Item description for Love, Human and Divine: The Heart of Christian Ethics (Moral Traditions) by Edward Collins Vacek & S. J. Edward Collins Vacek...
Although the two great commandments to love God and to love our neighbors as ourselves are central to Christianity, few theologians or spiritual writers have undertaken an extensive account of the meaning and forms of these loves. Most accounts, in fact, make love of God and love of self either impossible or immoral. Integrating these two commandments, Edward Vacek, SJ, develops an original account of love as the theological foundation for Christian ethics.
Vacek criticizes common understandings of "agape, eros, " and "philia, " examining the arguments of Aquinas, Nygren, Outka, Rahner, Scheler, and other theologians and philosophers. He defines love as an emotional, affirmative participation in the beloved's real and ideal goodness, and he extends this definition to the love between God and self. Vacek proposes that the heart of Christian moral life is loving cooperation with God in a mutually perfecting friendship.
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Studio: Georgetown University Press
Est. Packaging Dimensions: Length: 8.99" Width: 5.99" Height: 0.96" Weight: 1.15 lbs.
Release Date Apr 1, 2004
Publisher Georgetown University Press
Series Moral Traditions
ISBN 0878406271 ISBN13 9780878406272
Availability 0 units.
More About Edward Collins Vacek & S. J. Edward Collins Vacek
Edward Collins Vacek, SJ, is professor of moral theology at the Weston School of Theology.
Reviews - What do customers think about Love, Human and Divine: The Heart of Christian Ethics (Moral Traditions)?
A Contemporary Love Classic Jan 7, 2003
Although this text was written fairly recently, it is fast becoming a classic work on love, one which those who wrestle with theologies of love must take seriously. Vacek is a Roman Catholic, but his hypotheses and conclusions are not characteristic of most Catholic thought. The author is well-read and the topics covered are vast. "The central idea of this book is quite simple: (1) God loves us; (2) we love God; (3) we and God form a community; (4) we and God cooperate" (xv).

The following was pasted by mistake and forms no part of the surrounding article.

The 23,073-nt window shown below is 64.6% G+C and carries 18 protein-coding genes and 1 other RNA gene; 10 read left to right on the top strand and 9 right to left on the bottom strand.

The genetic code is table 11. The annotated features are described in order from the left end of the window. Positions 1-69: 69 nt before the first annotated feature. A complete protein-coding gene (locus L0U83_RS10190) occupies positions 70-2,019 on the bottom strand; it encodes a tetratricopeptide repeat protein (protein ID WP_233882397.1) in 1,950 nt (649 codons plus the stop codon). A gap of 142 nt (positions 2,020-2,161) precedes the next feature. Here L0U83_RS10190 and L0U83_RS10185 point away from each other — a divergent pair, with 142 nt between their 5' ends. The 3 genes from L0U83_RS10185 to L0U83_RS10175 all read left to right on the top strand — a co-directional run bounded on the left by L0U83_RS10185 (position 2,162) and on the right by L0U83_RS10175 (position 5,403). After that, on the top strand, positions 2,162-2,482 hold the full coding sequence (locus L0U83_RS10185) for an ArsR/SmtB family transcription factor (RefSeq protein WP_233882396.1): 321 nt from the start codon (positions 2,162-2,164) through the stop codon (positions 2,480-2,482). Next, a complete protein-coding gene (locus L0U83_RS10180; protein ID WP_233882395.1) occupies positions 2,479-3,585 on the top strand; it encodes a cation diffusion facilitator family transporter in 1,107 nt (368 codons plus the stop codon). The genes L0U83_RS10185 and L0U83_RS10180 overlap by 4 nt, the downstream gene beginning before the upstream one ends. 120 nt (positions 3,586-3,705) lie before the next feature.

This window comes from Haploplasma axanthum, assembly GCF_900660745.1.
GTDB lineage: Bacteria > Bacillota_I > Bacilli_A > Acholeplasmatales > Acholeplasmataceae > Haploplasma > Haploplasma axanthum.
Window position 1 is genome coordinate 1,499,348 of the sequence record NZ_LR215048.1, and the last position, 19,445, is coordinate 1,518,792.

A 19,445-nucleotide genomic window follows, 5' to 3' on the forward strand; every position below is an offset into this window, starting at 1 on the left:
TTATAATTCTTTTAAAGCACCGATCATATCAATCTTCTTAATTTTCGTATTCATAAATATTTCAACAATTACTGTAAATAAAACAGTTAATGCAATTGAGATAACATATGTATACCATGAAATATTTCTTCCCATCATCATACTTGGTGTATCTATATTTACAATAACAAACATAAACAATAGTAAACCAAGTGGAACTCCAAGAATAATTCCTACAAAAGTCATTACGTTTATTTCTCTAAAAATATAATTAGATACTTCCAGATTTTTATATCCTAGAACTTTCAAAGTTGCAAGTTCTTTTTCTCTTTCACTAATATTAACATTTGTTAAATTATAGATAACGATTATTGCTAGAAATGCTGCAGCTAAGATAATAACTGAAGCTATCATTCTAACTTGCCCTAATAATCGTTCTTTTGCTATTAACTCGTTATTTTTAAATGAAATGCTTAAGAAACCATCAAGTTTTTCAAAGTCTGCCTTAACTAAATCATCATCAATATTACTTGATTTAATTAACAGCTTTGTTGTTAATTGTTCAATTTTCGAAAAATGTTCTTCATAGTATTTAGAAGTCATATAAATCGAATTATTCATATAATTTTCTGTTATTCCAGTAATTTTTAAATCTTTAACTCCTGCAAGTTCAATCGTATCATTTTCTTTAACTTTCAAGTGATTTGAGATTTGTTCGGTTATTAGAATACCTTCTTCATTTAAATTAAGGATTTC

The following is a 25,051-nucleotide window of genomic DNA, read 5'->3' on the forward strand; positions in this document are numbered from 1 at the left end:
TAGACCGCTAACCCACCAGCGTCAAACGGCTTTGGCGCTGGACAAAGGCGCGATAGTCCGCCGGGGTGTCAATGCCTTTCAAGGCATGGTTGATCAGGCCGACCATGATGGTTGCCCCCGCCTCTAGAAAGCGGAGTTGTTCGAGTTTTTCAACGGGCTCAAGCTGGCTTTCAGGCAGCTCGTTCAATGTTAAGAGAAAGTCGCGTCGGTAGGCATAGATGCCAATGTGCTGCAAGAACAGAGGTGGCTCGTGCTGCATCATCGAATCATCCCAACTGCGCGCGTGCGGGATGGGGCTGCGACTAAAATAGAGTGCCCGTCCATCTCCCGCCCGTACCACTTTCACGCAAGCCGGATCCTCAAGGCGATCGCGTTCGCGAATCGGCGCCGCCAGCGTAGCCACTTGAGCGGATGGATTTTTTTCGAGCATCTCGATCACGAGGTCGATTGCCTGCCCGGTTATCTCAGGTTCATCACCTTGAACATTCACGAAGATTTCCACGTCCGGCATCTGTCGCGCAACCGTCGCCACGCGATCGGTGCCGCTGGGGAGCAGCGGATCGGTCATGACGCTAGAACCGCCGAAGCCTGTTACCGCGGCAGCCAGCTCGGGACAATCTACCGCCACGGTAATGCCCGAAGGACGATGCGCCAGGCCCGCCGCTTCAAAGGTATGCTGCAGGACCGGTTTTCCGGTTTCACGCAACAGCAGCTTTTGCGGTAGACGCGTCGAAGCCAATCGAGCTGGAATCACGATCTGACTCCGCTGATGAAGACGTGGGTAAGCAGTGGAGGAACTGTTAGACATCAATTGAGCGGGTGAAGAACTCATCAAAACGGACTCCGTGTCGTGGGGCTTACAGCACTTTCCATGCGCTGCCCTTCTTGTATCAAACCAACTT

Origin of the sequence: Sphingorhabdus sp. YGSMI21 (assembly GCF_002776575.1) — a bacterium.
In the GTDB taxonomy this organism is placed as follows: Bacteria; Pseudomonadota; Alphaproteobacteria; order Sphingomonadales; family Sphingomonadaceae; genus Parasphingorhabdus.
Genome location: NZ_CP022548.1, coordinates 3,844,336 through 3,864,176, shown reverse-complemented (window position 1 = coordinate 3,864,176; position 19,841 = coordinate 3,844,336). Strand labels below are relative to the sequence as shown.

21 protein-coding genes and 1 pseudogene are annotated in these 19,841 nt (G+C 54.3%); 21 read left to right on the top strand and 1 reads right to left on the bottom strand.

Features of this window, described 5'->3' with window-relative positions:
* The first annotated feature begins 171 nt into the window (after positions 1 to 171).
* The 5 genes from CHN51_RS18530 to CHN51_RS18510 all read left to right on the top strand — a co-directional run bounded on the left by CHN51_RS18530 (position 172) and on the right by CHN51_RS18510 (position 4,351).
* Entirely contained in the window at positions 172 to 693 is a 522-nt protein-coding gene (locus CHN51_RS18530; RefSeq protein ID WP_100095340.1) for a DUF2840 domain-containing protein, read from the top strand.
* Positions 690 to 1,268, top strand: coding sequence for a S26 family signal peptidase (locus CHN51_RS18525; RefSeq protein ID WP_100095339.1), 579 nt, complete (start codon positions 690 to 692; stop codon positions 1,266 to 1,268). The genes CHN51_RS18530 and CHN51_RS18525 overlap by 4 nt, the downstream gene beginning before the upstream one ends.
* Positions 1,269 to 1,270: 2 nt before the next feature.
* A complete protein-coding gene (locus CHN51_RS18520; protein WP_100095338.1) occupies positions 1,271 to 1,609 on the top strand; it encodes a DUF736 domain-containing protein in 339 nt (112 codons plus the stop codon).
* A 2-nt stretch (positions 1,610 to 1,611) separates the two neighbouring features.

Vacek's main contention is that the love of God must be the center of Christian life and theology. To offer such a theology of love, Vacek undertakes a phenomenological orientation, which pays close attention to human experience. In particular, the author admits that Christian experience is privileged.
Vacek argues that Christians are mistaken to claim that agape is the Christian love. Rather, contends the author, philia represents the most complete Christian love; philia "holds pride of place among Christian loves" (xvi). In fact, Vacek claims that "the central thesis of [my] book . . . is that communion or philia is the foundation and goal of Christian life" (280).
Chapter one argues that a love relation with God implies a distinctively Christian moral life. This moral life entails certain emotions and values or what Vacek calls "orthokardia": "The ordered affections that unite us with God, ourselves, other people, and the world" (5). It is the Christian's relation with God that makes the Christian life distinctive.